There’s no question that Green has always possessed the transcendent athletic ability needed to compete with NBA stars, but he hasn’t made a meaningful impact in the pros until now. That’s partly due to his maturity at age 28, but his emergence wouldn’t have occurred without Coach Hornacek.

“The coaches have really done a great job of putting us in places to be successful,” Green said, per AZ Central Sports’ Paul Coro. “Everybody gets an opportunity to go out there and play. Jeff has confidence in everybody. A lot of coaches don’t do that. He’s just so positive and has so much energy and faith in us.”

Green’s relationship with Hornacek is a stark contrast to the one he had with former Celtics coach Doc Rivers, if only because he was a youngster making the leap from high school to the pros.

“Yeah, he was [tough on me], but if I knew then what I know now, the things that Doc was telling me were all the right things,” Green said, per Washburn. “He wasn’t telling me nothing that was incorrect. All Doc was trying to do was help me and I just didn’t understand the fact … I just didn’t know how to be a pro.”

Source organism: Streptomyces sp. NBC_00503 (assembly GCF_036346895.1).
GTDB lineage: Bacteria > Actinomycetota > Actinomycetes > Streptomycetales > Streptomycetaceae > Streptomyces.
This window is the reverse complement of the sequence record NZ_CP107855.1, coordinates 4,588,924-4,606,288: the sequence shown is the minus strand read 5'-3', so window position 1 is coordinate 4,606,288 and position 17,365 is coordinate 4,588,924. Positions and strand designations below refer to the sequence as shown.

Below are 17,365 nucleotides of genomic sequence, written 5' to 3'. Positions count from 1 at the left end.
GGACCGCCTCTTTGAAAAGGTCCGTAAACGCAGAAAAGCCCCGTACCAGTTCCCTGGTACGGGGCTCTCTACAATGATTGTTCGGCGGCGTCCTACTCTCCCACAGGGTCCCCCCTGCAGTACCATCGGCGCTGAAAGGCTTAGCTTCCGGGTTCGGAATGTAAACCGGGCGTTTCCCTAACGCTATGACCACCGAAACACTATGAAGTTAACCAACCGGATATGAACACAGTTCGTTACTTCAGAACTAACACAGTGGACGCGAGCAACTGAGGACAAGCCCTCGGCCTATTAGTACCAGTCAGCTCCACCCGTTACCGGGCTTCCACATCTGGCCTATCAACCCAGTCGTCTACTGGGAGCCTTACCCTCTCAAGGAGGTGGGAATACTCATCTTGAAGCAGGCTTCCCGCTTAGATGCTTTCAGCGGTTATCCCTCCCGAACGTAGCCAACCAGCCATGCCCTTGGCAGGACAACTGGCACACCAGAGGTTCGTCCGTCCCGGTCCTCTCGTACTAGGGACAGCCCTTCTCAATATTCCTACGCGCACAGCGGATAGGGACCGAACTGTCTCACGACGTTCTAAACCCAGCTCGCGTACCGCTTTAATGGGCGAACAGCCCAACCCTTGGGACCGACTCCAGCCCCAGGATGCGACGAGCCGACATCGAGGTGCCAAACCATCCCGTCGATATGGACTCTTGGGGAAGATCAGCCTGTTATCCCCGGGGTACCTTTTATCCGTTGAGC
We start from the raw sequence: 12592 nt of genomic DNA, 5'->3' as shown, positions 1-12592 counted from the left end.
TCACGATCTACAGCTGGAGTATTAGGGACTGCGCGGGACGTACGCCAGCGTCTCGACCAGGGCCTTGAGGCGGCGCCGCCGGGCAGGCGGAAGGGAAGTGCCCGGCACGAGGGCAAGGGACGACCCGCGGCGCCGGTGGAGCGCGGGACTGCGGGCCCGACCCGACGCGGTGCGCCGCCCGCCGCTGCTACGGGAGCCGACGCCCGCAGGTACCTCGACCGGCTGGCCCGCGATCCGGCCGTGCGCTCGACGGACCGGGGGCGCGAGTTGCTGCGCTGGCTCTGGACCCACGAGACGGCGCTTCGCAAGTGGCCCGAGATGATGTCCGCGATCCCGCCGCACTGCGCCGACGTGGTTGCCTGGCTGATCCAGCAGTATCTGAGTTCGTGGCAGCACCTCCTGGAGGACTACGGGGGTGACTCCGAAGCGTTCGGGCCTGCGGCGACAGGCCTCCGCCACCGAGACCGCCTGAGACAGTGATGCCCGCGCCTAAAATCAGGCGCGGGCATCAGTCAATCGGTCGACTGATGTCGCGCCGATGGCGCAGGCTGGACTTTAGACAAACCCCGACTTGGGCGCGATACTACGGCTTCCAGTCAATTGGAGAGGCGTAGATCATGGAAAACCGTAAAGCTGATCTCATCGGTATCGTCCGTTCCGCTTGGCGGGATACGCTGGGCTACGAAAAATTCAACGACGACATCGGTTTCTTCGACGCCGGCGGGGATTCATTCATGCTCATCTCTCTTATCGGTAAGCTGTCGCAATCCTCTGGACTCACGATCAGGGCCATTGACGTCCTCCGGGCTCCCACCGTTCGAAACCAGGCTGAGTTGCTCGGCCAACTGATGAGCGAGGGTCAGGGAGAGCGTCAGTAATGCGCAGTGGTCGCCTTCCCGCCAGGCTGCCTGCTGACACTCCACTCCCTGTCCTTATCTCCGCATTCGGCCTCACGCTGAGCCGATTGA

The swingman experienced a tumultuous, winding journey as a professional, but it appears he’s finally found the perfect situation.

Behind his calm demeanor, positive attitude and confidence in a variety of role players who have never played big minutes before, Hornacek is a calculated X’s and O’s guy.

According to CBS Sports’ Matt Moore, the first-year head coach said the following earlier this season:

We’ve given the point guards the shot charts to look (at). We’ll tell them in transition, “Let the guys get set before you throw it to them.” It’s been shown that if they’re on the run, the percentage goes way down. So if you know Gerald Green shoots a high percentage from the corner, wait till he gets all the way down there and gets set.

Green’s confidence to let the ball fly from downtown is merely one factor at play. Coach Hornacek has put all of his players in a favorable role because of a specific system.

Moore broke it down as follows:

These things seem simple, but that’s kind of the beauty of what Hornacek is accomplishing. He’s using advanced analysis to reinforce a pragmatic coaching style that resonates with the players. Put guys into a position to succeed, give them confidence, encourage them to make the right play, and leave the more complex elements to the coaching staff.